EppsNet Archive: Understanding

3 Possibilities

29 Feb 2016 /

From The Possibilities of Organization by Barry Oshry (with very slight modification):

Possibility I. Internal Warfare

We can misunderstand one another’s worlds; we can misinterpret one another’s behavior; we can see malice, insensitivity and incompetence behind one another’s actions; we can see ourselves as the well-intentioned, blameless, helpless victims of other people and of circumstances; we can act accordingly and go to war with one another.

Possibility II. Understanding and Accommodation

We can see into, comprehend, accept and adjust to one another’s worlds; we can accommodate to others, acting in ways that make it possible, easy even, for them to do what we need them to do in order for us to move ahead with our work; we can see the “stuff” that comes at us from others as the behavior of people struggling to cope with and survive in the unique conditions of their worlds; we can choose NOT to get hooked on that stuff; we can stay in the Center Ring and not get drawn off into the drama of the Side Show; we can accomplish our goals by easing the conditions of others.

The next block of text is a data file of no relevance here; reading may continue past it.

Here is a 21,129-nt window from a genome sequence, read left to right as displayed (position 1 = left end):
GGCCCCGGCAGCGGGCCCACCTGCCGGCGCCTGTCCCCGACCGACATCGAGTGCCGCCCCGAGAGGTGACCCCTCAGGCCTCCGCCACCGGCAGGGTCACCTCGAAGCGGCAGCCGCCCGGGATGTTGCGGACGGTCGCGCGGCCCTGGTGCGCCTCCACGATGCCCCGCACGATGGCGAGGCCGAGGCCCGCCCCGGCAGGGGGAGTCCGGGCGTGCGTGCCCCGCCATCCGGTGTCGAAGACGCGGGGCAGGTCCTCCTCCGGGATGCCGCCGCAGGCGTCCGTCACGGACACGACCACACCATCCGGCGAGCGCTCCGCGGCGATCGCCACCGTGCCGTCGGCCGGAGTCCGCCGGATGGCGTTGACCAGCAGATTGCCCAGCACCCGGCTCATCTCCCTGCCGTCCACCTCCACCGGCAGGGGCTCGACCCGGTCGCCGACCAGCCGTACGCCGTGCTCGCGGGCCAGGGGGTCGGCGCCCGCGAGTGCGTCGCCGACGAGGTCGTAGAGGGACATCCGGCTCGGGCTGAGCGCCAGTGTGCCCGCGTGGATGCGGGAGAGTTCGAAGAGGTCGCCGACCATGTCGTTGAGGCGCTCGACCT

Possibility III. Transformation

We can refuse to accept and accommodate to the familiar realities; we can say NO to the predictable responses to the common conditions of life; we can create new responses and new, more powerful realities in which we are not burdened, we are not oppressed, and we are not torn. We can become central to creating what out lives will be.


What Are Friends For?

27 Sep 2015 /

A young man once approached Socrates and asked to be given knowledge and understanding. Socrates took him down to the seashore, led him into the water and forced his head under the waves. The youth struggled and when his resistance had nearly stopped, Socrates dragged him up on the shore.

Later, the youth asked why Socrates had acted as he did.

“When you were under the water, what was the one thing you wanted more than anything else?” asked Socrates.

“Air,” was the reply.

“When you want knowledge and understanding as badly as you wanted air,” said Socrates, “you won’t have to ask anyone to give it to you.”


Dare to Be Wise

2 Mar 2013 /

Sapere aude! Have courage to use your own understanding.

— Immanuel Kant